Traceability typically means having information on the production and processing locations of a material – from farm to gate. Traceability data can be gathered at different levels: tier 2 suppliers, country of origin, point of first aggregation after the farm (such as a mill), or even an individual farm or plantation. It might not be practical, or even necessary, to achieve farm-level traceability for all of a company’s material basket. However, higher granularity should be targeted where risks associated with a material are greater. Understanding a raw material’s country of origin is a useful start, as raw material production is often associated with the largest impacts.


Traceability data can be used for a number of purposes. These include:

Assessing risks and prioritising action: Location data can be used to conduct risk or materiality assessments to understand relative biodiversity risk between materials or sources (e.g., between countries, states/provinces, aggregators or farms). This can help identify priority areas for mitigation actions. Without traceability data, a company will need to rely on generalised datasets, such as country average risk ratings. This can obscure a company’s unique situation and make accurate prioritisation difficult.

Impact analyses: Location data can be used to conduct detailed analyses that quantify a company’s negative impact on biodiversity. For example, impact analyses using location data can quantify occupied hectares or species losses that can be used as a basis for setting science-based targets.

Reporting progress: Companies can use traceability data to report on the level of compliance with specific policies in their production base. For example, traceability data is being used to report against No-Deforestation commitments in the palm oil and soy sectors (see for more information).

Supplier engagement: Engaging with suppliers and producers to share your expectations for sustainability and to help them make improvements is a key part of a sustainability programme. This is especially relevant for downstream companies and brands that are indirectly associated with the production base. Traceability information enables companies to identify indirect suppliers which they can engage and support to help drive improvements.
Communicating with stakeholders: Stakeholders, including campaigning NGOs, often encourage traceability as a form of transparency.  One example is Fashion Revolution, which publishes its annual Transparency Index of fashion brands who disclose information on their supplier lists, among other aspects. NGO’s focus on traceability is, in part, because traceability data enables companies to be specific about what issues and impacts may be associated with their supply chains and to work with producers, suppliers, civil society and other stakeholders on improving those standards (see ‘supplier engagement’ above).Transparency and stakeholder communication build trust and drive momentum for action by demonstrating that a company is serious in its sustainability efforts.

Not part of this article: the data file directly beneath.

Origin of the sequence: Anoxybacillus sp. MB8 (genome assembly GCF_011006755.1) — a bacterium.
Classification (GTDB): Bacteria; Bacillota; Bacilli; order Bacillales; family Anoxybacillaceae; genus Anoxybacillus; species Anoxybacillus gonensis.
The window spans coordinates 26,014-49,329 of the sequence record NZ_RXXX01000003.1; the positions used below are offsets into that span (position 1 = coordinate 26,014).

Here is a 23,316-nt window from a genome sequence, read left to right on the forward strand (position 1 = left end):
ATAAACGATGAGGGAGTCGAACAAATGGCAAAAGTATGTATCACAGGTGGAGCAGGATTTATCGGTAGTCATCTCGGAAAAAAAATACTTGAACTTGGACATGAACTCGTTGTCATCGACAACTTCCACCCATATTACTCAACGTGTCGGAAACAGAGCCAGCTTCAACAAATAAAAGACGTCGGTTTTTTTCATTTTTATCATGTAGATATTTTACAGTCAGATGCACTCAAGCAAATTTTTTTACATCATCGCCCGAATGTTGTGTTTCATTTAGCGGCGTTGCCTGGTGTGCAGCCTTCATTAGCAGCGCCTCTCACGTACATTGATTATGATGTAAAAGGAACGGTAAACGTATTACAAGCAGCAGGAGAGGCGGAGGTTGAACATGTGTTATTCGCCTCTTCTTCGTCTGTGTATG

A number of indirect benefits can also arise from collaborative efforts to obtain and increase traceability, such as the development of shared templates or guidelines, which can increase trust and collaboration among peers and suppliers, and can be leveraged for further efforts to address biodiversity impacts. Efforts to increase traceability can also act as a clear entry point to more in-depth conversations with suppliers who may be new to the concept of addressing biodiversity impacts in their supply chains.


All companies will benefit from collecting traceability data, regardless of their size. Larger actors with high public profiles are often first movers, but they rely on smaller suppliers to provide the data.


Traceability information is usually collected from suppliers. Companies typically ask their suppliers for the following:

  • Location name (country and/or state or province)
  • Location coordinates where relevant (e.g., for a mill or other aggregator)
  • Quantity of material associated with a specific location or set of locations. Note that because a supplier may receive processed material that is comprised of material from multiple locations, they may not be able to tell how much comes from each location. In this instance, they would likely provide a list of locations associated with the materials provided without the quantity per location